Companies that manufacture and sell products to Abu Dhabi’s state companies involved in power, water and petroleum may require their employees to access such facilities in order to provide installation, after-sales and maintenance services. Such access requires a security pass issued by the Critical National Infrastructure Authority (CNIA) of Abu Dhabi. The application procedures for receiving this security pass have recently become substantially more stringent.

Security Pass System in Abu Dhabi

Abu Dhabi established the first public authority dedicated to infrastructure protection in 2007. Following an administrative restructuring in 2012, the CNIA was established as one successor to the previous authority, at which time it was placed under the jurisdiction of the Armed Forces General Directorate. The CNIA head office is at the Al Bateen Air Base on Airport Road in Abu Dhabi.  

Part of CNIA's role is reviewing applications for security passes and issuing such security passes which are required for any person to enter a facility that is deemed to be “critical infrastructure”—primarily power, water, and petroleum facilities. Those facilities include all power and desalination plants in Abu Dhabi, and the industrial facilities of GASCO, TAKREER, FERTIL, Elixir, Al Hosn, Borouge, and other ADNOC group companies.

Since the establishment of CNIA in early 2012, a number of companies have experienced a significant change in the procedures for applying for a security pass to enter critical infrastructure facilities such as those of ADNOC group companies. Many of the actual requirements of the security pass application are not published and are only revealed during the application process. The primary problem reported is that individuals with non-Abu Dhabi UAE residence visas, such as persons with a UAE visa issued by a company incorporated in Dubai, are not eligible to apply for a security pass from CNIA. Other problems reported have been that the sponsoring company in Abu Dhabi does not have the proper activities listed on its commercial license. Additionally, it has been reported that vehicles with non-Abu Dhabi UAE license plates are no longer permitted to enter such facilities and transport products from factories or ports originating in other Emirates.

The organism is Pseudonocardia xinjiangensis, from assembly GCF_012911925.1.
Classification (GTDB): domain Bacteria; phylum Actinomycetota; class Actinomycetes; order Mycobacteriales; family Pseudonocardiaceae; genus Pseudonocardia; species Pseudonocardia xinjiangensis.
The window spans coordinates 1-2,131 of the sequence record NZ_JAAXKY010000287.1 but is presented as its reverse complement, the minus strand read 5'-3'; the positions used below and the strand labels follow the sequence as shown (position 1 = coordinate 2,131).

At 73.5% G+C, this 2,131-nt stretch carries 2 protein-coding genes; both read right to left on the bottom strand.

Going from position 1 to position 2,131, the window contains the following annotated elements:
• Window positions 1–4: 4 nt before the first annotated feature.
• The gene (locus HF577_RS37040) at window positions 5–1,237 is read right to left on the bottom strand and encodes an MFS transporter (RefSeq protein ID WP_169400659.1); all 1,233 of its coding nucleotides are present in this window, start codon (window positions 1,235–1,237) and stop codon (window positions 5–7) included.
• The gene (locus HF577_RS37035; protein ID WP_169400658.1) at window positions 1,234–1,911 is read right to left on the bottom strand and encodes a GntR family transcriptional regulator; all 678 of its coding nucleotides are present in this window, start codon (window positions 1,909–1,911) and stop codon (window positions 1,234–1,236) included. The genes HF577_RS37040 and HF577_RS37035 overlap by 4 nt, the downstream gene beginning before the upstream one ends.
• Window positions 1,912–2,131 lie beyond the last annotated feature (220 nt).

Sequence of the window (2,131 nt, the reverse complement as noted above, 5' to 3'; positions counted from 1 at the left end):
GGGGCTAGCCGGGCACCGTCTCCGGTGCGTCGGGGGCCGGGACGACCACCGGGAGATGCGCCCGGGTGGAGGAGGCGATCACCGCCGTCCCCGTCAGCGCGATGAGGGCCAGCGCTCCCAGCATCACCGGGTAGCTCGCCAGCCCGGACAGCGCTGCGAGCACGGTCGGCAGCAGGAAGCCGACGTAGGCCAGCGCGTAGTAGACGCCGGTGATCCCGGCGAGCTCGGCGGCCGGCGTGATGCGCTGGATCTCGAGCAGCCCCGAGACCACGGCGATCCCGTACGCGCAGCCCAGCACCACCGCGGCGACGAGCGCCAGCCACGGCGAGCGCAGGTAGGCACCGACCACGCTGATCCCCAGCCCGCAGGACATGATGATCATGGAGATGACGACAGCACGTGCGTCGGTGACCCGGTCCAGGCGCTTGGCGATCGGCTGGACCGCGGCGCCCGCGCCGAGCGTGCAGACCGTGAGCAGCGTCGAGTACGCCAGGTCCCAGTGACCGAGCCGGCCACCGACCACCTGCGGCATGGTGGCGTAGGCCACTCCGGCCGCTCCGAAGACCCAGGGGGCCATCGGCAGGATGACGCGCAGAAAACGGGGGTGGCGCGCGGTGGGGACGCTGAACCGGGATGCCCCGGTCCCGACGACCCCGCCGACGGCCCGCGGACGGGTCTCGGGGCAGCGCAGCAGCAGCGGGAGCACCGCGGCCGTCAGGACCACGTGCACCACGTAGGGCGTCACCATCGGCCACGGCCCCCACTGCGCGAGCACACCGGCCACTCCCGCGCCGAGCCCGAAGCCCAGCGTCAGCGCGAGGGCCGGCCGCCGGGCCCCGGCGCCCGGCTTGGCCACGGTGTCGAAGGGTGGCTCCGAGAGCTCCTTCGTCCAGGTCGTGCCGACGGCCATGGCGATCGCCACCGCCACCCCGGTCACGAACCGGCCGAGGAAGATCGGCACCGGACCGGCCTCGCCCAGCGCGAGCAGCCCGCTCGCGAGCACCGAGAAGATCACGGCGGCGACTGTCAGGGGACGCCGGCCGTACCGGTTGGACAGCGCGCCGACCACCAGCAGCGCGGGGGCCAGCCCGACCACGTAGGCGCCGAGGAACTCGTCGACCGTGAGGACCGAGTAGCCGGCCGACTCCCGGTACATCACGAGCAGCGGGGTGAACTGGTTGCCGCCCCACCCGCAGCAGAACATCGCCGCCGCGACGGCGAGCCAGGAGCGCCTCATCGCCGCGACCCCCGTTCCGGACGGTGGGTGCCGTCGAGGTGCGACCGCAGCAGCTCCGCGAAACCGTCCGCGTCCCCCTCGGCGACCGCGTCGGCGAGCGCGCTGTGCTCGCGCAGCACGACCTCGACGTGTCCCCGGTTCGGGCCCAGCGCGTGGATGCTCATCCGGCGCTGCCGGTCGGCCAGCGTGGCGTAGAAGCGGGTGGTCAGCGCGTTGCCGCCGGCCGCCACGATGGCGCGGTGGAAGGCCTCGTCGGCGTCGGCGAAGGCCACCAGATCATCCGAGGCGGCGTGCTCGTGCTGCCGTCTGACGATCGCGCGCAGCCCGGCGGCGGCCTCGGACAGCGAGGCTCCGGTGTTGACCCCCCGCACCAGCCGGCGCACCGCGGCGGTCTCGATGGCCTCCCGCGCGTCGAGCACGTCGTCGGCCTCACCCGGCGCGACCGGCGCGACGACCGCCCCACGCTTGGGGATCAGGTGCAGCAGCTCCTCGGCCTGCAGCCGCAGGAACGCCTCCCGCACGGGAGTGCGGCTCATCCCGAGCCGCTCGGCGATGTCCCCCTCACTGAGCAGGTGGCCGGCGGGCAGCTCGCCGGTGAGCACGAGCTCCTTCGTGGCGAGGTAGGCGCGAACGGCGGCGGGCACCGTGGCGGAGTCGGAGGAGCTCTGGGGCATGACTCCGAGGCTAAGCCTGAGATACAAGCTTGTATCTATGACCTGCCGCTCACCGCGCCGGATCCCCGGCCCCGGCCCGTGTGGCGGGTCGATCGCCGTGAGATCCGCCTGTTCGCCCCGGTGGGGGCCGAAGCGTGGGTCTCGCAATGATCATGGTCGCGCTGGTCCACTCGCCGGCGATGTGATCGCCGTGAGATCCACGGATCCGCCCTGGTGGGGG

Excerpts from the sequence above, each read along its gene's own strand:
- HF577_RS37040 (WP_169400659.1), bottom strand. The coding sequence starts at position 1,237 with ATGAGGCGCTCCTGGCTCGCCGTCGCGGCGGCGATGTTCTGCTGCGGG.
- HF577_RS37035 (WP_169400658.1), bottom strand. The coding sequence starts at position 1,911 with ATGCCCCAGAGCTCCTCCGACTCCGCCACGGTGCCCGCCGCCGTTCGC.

These new policies have created significant obstacles for companies that are not established in Abu Dhabi but which have qualified technicians elsewhere in the UAE ready to visit facilities and perform the necessary services.

Two options are available for such companies seeking to apply for a security pass from CNIA for employees:

  • establishment of a branch of a foreign company in Abu Dhabi with the appropriate activity listed on its commercial license (importantly, this must be a branch of a foreign company, not a branch of a non-Abu Dhabi UAE company such as a Dubai free zone company); or
  • secondment of employees to a commercial agent or distributor of the company that is based in Abu Dhabi and properly licensed in a way that its employees can apply for a security pass from CNIA.

This alert briefly sets out the key issues in each of those options.

Branch Establishment

UAE law permits foreign companies to establish a local branch to carry out certain activities of the parent company. It is common for multinationals to establish a business in Abu Dhabi by way of a foreign branch. A branch can be established through a registration process that requires a local branch manager and a UAE national to act as the service agent of the branch (colloquially referred to as a 'sponsor').